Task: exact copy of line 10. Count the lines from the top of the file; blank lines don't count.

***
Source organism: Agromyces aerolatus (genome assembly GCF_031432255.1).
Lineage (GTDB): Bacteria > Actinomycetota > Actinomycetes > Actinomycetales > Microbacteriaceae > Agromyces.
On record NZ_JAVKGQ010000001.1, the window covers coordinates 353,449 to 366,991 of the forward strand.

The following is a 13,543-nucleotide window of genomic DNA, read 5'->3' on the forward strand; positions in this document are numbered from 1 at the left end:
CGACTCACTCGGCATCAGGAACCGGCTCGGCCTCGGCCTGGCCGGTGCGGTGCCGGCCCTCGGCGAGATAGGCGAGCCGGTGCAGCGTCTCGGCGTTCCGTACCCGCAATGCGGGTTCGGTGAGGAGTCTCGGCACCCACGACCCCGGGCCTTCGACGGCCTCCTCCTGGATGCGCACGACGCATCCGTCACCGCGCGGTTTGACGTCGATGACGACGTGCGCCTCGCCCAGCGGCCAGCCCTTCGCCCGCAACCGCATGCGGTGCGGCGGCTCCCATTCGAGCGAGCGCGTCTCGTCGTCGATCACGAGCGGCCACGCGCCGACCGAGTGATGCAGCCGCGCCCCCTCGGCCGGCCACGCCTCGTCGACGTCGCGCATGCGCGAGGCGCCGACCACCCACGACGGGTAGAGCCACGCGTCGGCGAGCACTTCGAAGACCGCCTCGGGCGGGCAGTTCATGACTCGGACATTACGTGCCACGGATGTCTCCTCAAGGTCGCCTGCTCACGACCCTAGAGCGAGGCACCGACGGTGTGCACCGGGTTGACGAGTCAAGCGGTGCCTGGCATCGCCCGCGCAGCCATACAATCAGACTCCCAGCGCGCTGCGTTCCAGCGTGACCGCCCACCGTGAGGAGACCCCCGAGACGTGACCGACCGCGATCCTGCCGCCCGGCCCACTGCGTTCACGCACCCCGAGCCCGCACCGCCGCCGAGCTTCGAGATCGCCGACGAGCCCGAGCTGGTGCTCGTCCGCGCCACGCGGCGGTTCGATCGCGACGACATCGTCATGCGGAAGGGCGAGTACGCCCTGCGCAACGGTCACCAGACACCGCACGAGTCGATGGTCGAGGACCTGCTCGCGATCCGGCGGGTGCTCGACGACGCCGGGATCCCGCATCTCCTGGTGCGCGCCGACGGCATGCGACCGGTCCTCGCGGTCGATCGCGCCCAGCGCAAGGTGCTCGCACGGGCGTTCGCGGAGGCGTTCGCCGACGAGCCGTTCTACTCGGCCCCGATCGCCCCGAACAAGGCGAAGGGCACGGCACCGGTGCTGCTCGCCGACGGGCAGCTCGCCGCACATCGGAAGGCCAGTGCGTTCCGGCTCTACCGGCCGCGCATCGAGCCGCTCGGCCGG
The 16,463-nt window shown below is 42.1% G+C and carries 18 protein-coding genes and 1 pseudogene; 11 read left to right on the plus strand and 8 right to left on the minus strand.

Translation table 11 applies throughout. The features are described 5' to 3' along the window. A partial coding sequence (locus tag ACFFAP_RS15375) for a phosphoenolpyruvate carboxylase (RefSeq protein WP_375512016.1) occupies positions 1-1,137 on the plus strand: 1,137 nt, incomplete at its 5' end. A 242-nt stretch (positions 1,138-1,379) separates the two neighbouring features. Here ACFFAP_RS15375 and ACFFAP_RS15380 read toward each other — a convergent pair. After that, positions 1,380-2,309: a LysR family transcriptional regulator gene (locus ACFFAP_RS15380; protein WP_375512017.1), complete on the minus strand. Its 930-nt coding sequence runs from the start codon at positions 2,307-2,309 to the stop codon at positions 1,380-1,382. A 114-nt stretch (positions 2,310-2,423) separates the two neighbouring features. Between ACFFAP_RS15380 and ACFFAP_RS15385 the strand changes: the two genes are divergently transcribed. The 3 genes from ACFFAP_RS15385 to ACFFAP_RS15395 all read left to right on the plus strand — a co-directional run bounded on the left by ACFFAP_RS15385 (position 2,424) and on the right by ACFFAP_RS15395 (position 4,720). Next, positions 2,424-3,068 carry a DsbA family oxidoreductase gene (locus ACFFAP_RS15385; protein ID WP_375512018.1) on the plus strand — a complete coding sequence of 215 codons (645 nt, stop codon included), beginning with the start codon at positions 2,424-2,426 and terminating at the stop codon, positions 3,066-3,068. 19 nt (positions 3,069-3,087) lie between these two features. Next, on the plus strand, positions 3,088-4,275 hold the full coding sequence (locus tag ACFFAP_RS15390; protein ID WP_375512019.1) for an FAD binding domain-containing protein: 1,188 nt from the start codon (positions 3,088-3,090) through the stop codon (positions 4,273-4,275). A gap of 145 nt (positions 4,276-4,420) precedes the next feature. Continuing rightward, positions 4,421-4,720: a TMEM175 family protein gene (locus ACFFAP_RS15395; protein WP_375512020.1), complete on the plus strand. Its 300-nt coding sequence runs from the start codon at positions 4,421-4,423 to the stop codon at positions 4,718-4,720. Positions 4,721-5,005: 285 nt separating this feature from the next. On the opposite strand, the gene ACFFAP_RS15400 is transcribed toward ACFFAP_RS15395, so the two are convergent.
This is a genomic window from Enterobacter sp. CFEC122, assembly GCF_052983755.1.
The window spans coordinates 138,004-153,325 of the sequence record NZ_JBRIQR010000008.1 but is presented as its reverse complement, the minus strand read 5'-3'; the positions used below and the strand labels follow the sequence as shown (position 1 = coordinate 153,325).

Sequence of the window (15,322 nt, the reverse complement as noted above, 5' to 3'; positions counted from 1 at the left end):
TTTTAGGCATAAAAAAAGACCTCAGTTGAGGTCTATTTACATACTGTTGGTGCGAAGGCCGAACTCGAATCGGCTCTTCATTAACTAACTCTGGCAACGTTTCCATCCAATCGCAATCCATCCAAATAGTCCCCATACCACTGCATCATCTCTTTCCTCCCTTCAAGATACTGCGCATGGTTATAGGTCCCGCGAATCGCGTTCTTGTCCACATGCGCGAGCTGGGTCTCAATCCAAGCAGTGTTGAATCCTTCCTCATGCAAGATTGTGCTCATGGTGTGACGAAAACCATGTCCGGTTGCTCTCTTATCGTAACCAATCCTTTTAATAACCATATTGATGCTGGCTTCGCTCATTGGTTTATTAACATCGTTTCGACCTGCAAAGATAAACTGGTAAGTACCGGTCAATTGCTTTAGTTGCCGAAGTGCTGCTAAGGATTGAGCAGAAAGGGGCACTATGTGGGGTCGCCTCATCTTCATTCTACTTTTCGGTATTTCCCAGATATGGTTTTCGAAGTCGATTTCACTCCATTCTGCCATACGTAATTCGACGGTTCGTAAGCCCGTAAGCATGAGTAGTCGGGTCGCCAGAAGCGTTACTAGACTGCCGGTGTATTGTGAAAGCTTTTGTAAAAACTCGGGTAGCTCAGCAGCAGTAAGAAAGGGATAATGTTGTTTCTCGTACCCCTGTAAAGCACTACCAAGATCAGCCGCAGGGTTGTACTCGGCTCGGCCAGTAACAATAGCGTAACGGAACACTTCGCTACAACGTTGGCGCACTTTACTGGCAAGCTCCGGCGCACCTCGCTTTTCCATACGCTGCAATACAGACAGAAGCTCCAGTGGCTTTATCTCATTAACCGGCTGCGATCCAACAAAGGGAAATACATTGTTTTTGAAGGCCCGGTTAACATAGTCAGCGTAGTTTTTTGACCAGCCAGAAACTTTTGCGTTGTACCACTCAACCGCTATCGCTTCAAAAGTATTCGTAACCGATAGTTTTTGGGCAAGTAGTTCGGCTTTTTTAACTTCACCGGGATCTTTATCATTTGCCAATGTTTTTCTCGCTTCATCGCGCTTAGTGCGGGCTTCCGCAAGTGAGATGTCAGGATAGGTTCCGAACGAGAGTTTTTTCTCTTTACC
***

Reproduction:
Sequence of the window (15,322 nt, the reverse complement as noted above, 5' to 3'; positions counted from 1 at the left end):